Under capital mobility, the fiscal policies of different states become interdependent. The setting of tax rates as well as other regulatory decisions trigger shifts in the tax base between states. In recent decades, these dynamics have developed into a full-fledged tax competition between jurisdictions. Tax competition has two important consequences. First, the pressures it creates, in particular on the taxation of capital, undermine the effective sovereignty of states in their fiscal policy. Second, by shifting the tax burden onto less mobile factors like labour or consumption, tax competition tends to exacerbate income inequalities both within states and across borders. The normative questions raised by tax competition are at the heart of this workshop: What should be the fiscal prerogatives of states? What constraints should these prerogatives be subject to?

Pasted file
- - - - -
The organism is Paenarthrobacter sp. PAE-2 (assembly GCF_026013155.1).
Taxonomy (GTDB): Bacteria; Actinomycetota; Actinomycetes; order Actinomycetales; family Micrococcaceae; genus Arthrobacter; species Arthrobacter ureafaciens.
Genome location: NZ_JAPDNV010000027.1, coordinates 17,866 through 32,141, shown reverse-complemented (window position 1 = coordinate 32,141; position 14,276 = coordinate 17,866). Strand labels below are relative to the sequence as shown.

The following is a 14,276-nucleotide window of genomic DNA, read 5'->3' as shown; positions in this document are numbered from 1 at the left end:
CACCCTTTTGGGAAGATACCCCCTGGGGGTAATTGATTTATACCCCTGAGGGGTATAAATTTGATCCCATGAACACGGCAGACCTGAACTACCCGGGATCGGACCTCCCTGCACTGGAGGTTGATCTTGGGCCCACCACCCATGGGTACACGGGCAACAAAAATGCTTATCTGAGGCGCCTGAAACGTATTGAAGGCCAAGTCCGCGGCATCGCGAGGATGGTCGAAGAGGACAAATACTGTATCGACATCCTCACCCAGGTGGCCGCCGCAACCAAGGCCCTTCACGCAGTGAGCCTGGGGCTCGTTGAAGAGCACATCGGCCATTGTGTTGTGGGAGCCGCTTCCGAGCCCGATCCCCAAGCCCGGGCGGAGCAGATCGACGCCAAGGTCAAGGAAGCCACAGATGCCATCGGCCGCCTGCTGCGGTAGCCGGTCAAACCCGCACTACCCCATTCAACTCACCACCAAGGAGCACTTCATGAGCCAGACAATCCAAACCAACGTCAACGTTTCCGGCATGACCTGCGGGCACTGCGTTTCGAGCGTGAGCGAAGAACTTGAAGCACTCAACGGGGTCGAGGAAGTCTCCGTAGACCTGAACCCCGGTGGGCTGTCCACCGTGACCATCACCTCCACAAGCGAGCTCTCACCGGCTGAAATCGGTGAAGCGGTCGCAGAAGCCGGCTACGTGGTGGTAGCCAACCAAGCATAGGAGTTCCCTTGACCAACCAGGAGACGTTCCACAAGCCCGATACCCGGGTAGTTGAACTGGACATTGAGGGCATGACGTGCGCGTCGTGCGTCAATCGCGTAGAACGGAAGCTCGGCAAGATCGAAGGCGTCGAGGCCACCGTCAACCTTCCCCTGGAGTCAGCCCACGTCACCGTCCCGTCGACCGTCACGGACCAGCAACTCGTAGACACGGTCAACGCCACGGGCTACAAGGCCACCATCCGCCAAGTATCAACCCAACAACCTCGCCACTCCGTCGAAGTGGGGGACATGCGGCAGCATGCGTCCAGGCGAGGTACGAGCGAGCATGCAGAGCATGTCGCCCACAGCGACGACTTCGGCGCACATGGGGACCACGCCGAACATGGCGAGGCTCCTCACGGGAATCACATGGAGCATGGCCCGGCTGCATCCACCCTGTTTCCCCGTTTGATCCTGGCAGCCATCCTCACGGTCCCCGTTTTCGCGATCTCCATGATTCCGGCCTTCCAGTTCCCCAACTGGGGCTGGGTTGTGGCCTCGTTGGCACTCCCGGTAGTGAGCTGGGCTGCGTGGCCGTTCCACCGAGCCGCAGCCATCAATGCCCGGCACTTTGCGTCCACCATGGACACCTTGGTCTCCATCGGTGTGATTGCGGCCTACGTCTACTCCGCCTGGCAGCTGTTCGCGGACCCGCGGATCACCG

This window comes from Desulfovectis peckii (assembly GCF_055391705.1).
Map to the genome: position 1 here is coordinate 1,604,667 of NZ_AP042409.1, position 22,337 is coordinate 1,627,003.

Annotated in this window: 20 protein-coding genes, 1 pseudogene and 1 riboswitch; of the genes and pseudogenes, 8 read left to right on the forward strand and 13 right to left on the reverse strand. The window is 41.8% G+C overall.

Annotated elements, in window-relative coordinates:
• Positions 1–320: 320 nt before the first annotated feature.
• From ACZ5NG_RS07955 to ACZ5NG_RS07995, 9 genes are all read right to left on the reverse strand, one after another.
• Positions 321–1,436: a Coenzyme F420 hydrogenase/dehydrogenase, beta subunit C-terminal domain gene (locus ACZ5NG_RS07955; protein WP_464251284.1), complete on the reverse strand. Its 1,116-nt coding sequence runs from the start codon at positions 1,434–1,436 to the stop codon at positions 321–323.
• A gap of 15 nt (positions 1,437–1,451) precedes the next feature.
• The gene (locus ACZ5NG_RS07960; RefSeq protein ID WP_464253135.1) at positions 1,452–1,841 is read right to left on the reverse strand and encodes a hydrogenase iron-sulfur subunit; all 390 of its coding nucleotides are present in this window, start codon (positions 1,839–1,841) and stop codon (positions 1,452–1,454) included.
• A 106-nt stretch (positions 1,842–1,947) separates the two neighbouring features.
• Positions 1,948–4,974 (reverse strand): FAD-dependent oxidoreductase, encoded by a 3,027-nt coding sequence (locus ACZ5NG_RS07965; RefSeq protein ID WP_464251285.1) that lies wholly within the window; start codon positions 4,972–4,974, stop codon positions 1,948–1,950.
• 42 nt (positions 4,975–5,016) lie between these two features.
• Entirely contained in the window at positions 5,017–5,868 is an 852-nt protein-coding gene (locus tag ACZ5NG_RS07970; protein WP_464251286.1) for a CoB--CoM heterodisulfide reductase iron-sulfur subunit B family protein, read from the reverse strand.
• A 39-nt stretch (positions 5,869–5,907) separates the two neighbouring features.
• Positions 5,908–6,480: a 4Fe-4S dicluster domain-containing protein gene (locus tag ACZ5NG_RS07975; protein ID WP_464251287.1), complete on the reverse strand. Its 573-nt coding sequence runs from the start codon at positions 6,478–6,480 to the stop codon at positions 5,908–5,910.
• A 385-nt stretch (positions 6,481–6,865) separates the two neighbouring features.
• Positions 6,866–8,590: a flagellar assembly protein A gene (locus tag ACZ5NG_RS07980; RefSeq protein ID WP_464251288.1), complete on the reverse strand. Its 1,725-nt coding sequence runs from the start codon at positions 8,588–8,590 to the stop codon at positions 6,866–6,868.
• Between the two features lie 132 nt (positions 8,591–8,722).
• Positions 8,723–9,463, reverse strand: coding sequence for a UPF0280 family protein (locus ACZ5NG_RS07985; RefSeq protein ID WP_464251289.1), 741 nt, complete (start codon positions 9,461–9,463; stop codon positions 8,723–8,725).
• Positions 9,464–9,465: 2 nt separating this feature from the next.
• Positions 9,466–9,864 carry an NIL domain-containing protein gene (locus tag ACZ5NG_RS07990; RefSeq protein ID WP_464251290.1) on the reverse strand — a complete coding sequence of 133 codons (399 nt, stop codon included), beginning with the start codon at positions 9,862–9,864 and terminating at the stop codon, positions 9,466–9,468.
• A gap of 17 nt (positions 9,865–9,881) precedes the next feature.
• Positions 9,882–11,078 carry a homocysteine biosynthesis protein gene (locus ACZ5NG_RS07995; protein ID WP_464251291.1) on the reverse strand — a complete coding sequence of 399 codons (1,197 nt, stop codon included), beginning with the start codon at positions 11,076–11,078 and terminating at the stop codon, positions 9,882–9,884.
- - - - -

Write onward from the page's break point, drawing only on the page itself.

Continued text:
The workshop invites experts on fiscal issues from the fields of international political economy and political theory to formulate the normative principles that should inform global tax governance in the 21st century as well as to draw up the institutions that will be necessary to respect these principles at various levels of governance. Recent initiatives of both the OECD and the EU to curb tax competition have thus far remained largely unsuccessful. By combining reflection on normative principles and institutional design, the workshop aims to make a contribution to change this.